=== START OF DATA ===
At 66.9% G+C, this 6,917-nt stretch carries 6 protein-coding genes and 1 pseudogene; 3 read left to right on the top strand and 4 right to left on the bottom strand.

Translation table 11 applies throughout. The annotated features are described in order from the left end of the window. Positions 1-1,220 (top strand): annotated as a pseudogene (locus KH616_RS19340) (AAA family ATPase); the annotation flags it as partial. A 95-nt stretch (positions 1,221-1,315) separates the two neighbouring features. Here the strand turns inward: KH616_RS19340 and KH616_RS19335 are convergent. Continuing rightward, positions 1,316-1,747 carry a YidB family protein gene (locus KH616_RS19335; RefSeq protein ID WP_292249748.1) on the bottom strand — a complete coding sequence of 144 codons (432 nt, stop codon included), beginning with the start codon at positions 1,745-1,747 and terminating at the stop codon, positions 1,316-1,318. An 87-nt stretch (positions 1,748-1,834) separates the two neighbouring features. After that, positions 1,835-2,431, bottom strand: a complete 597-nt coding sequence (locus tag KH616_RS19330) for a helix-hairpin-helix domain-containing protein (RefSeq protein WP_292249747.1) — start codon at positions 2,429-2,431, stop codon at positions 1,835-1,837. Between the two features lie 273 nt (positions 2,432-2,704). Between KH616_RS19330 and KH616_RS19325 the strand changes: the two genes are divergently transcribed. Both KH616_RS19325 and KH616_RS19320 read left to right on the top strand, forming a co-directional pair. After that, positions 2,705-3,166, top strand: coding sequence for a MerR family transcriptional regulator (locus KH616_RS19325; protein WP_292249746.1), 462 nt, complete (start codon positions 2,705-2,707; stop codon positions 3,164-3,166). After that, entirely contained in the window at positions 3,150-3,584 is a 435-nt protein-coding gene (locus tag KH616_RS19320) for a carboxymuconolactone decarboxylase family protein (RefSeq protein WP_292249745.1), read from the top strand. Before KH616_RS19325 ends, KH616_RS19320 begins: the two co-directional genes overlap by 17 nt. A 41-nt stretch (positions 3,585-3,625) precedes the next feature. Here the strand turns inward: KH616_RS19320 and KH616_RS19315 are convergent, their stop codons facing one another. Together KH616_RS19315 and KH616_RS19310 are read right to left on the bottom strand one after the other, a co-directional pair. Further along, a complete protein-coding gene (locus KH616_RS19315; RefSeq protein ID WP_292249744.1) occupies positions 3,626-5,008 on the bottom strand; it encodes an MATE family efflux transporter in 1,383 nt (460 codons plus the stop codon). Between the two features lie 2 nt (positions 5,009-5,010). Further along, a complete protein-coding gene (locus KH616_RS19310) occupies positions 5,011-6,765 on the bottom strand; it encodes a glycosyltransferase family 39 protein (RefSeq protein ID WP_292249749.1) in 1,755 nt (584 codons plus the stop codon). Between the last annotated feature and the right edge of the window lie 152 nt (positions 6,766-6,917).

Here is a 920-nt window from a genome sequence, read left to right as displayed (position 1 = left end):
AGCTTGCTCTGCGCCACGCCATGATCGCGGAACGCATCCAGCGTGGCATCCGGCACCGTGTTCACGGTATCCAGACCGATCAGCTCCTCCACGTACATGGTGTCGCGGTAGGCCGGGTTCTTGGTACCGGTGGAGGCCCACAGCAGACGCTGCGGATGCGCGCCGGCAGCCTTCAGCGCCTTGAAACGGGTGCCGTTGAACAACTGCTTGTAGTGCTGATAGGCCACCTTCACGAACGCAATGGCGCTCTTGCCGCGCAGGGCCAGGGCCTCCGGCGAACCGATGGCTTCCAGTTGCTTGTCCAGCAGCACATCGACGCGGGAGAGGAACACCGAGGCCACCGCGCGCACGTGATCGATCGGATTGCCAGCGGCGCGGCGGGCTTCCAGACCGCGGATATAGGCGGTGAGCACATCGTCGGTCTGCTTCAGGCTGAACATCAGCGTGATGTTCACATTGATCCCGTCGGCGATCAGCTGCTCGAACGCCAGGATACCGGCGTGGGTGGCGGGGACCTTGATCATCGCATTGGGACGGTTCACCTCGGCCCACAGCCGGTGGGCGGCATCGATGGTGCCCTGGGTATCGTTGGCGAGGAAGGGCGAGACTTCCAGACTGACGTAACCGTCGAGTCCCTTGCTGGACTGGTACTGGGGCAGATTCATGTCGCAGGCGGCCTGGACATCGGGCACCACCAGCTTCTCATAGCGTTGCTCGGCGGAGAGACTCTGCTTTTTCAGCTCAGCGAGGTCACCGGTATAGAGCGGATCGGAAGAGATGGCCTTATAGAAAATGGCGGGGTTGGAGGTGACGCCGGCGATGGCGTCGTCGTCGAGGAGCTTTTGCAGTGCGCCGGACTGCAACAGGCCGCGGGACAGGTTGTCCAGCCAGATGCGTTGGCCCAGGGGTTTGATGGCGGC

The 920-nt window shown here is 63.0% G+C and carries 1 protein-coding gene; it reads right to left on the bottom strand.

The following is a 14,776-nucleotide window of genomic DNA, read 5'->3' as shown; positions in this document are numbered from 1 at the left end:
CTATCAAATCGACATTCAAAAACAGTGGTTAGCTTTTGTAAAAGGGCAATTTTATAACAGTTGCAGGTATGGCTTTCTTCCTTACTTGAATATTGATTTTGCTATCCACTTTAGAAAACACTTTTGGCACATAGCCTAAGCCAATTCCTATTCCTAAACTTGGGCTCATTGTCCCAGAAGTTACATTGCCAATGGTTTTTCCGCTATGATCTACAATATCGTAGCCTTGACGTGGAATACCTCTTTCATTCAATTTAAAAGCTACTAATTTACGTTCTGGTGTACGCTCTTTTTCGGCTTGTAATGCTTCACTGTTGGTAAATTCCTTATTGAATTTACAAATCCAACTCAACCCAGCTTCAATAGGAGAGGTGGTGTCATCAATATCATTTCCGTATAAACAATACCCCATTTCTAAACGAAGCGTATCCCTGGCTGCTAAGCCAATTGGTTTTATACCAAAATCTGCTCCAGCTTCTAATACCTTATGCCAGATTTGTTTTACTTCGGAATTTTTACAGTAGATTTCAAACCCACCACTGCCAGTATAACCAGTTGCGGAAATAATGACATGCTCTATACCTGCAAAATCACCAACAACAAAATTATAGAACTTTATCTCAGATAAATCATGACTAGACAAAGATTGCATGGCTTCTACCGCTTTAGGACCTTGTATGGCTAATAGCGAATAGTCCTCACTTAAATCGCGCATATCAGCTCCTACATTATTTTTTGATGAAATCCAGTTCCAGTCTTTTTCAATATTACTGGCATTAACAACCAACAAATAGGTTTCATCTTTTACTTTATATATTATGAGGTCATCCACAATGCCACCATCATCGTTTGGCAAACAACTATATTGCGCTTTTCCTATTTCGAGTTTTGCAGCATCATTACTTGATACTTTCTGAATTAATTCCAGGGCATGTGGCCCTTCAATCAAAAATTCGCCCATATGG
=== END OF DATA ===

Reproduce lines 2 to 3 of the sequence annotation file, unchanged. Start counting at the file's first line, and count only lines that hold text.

Translation table 11 applies throughout. The annotated features are described in order from the left end of the window. Positions 1-1,220 (top strand): annotated as a pseudogene (locus KH616_RS19340) (AAA family ATPase); the annotation flags it as partial. A 95-nt stretch (positions 1,221-1,315) separates the two neighbouring features. Here the strand turns inward: KH616_RS19340 and KH616_RS19335 are convergent. Continuing rightward, positions 1,316-1,747 carry a YidB family protein gene (locus KH616_RS19335; RefSeq protein ID WP_292249748.1) on the bottom strand — a complete coding sequence of 144 codons (432 nt, stop codon included), beginning with the start codon at positions 1,745-1,747 and terminating at the stop codon, positions 1,316-1,318. An 87-nt stretch (positions 1,748-1,834) separates the two neighbouring features. After that, positions 1,835-2,431, bottom strand: a complete 597-nt coding sequence (locus tag KH616_RS19330) for a helix-hairpin-helix domain-containing protein (RefSeq protein WP_292249747.1) — start codon at positions 2,429-2,431, stop codon at positions 1,835-1,837. Between the two features lie 273 nt (positions 2,432-2,704). Between KH616_RS19330 and KH616_RS19325 the strand changes: the two genes are divergently transcribed. Both KH616_RS19325 and KH616_RS19320 read left to right on the top strand, forming a co-directional pair. After that, positions 2,705-3,166, top strand: coding sequence for a MerR family transcriptional regulator (locus KH616_RS19325; protein WP_292249746.1), 462 nt, complete (start codon positions 2,705-2,707; stop codon positions 3,164-3,166). After that, entirely contained in the window at positions 3,150-3,584 is a 435-nt protein-coding gene (locus tag KH616_RS19320) for a carboxymuconolactone decarboxylase family protein (RefSeq protein WP_292249745.1), read from the top strand. Before KH616_RS19325 ends, KH616_RS19320 begins: the two co-directional genes overlap by 17 nt. A 41-nt stretch (positions 3,585-3,625) precedes the next feature. Here the strand turns inward: KH616_RS19320 and KH616_RS19315 are convergent, their stop codons facing one another. Together KH616_RS19315 and KH616_RS19310 are read right to left on the bottom strand one after the other, a co-directional pair. Further along, a complete protein-coding gene (locus KH616_RS19315; RefSeq protein ID WP_292249744.1) occupies positions 3,626-5,008 on the bottom strand; it encodes an MATE family efflux transporter in 1,383 nt (460 codons plus the stop codon). Between the two features lie 2 nt (positions 5,009-5,010). Further along, a complete protein-coding gene (locus KH616_RS19310) occupies positions 5,011-6,765 on the bottom strand; it encodes a glycosyltransferase family 39 protein (RefSeq protein ID WP_292249749.1) in 1,755 nt (584 codons plus the stop codon). Between the last annotated feature and the right edge of the window lie 152 nt (positions 6,766-6,917).

Here is a 920-nt window from a genome sequence, read left to right as displayed (position 1 = left end):